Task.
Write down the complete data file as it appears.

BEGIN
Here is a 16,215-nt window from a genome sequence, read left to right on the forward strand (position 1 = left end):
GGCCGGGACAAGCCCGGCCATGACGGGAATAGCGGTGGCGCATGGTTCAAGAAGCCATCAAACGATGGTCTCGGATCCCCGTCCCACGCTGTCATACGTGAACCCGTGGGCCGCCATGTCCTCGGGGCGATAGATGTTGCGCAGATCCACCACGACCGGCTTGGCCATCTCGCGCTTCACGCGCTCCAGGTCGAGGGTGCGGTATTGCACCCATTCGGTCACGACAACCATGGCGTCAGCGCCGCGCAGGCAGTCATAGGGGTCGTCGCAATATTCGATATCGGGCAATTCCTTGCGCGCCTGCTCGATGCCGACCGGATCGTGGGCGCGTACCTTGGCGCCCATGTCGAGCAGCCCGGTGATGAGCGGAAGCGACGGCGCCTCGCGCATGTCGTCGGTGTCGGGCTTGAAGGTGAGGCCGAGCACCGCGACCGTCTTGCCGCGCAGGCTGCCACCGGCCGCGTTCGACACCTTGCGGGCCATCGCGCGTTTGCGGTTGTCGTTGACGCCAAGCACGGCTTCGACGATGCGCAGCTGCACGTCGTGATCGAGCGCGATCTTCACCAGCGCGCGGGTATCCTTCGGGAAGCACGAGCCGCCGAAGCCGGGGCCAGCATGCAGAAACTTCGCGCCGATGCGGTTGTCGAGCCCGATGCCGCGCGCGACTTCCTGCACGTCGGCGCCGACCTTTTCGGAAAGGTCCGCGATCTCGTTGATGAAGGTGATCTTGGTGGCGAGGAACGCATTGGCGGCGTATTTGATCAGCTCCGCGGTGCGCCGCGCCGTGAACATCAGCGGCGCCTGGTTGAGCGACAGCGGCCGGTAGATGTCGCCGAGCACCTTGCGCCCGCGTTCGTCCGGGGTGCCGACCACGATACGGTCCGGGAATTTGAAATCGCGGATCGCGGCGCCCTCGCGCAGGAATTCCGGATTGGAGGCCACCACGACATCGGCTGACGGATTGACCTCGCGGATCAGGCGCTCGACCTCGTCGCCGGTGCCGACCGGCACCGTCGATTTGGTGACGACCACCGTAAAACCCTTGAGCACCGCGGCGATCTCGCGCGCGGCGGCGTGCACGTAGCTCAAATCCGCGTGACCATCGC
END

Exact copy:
Here is a 16,215-nt window from a genome sequence, read left to right on the forward strand (position 1 = left end):
GGCCGGGACAAGCCCGGCCATGACGGGAATAGCGGTGGCGCATGGTTCAAGAAGCCATCAAACGATGGTCTCGGATCCCCGTCCCACGCTGTCATACGTGAACCCGTGGGCCGCCATGTCCTCGGGGCGATAGATGTTGCGCAGATCCACCACGACCGGCTTGGCCATCTCGCGCTTCACGCGCTCCAGGTCGAGGGTGCGGTATTGCACCCATTCGGTCACGACAACCATGGCGTCAGCGCCGCGCAGGCAGTCATAGGGGTCGTCGCAATATTCGATATCGGGCAATTCCTTGCGCGCCTGCTCGATGCCGACCGGATCGTGGGCGCGTACCTTGGCGCCCATGTCGAGCAGCCCGGTGATGAGCGGAAGCGACGGCGCCTCGCGCATGTCGTCGGTGTCGGGCTTGAAGGTGAGGCCGAGCACCGCGACCGTCTTGCCGCGCAGGCTGCCACCGGCCGCGTTCGACACCTTGCGGGCCATCGCGCGTTTGCGGTTGTCGTTGACGCCAAGCACGGCTTCGACGATGCGCAGCTGCACGTCGTGATCGAGCGCGATCTTCACCAGCGCGCGGGTATCCTTCGGGAAGCACGAGCCGCCGAAGCCGGGGCCAGCATGCAGAAACTTCGCGCCGATGCGGTTGTCGAGCCCGATGCCGCGCGCGACTTCCTGCACGTCGGCGCCGACCTTTTCGGAAAGGTCCGCGATCTCGTTGATGAAGGTGATCTTGGTGGCGAGGAACGCATTGGCGGCGTATTTGATCAGCTCCGCGGTGCGCCGCGCCGTGAACATCAGCGGCGCCTGGTTGAGCGACAGCGGCCGGTAGATGTCGCCGAGCACCTTGCGCCCGCGTTCGTCCGGGGTGCCGACCACGATACGGTCCGGGAATTTGAAATCGCGGATCGCGGCGCCCTCGCGCAGGAATTCCGGATTGGAGGCCACCACGACATCGGCTGACGGATTGACCTCGCGGATCAGGCGCTCGACCTCGTCGCCGGTGCCGACCGGCACCGTCGATTTGGTGACGACCACCGTAAAACCCTTGAGCACCGCGGCGATCTCGCGCGCGGCGGCGTGCACGTAGCTCAAATCCGCGTGACCATCGC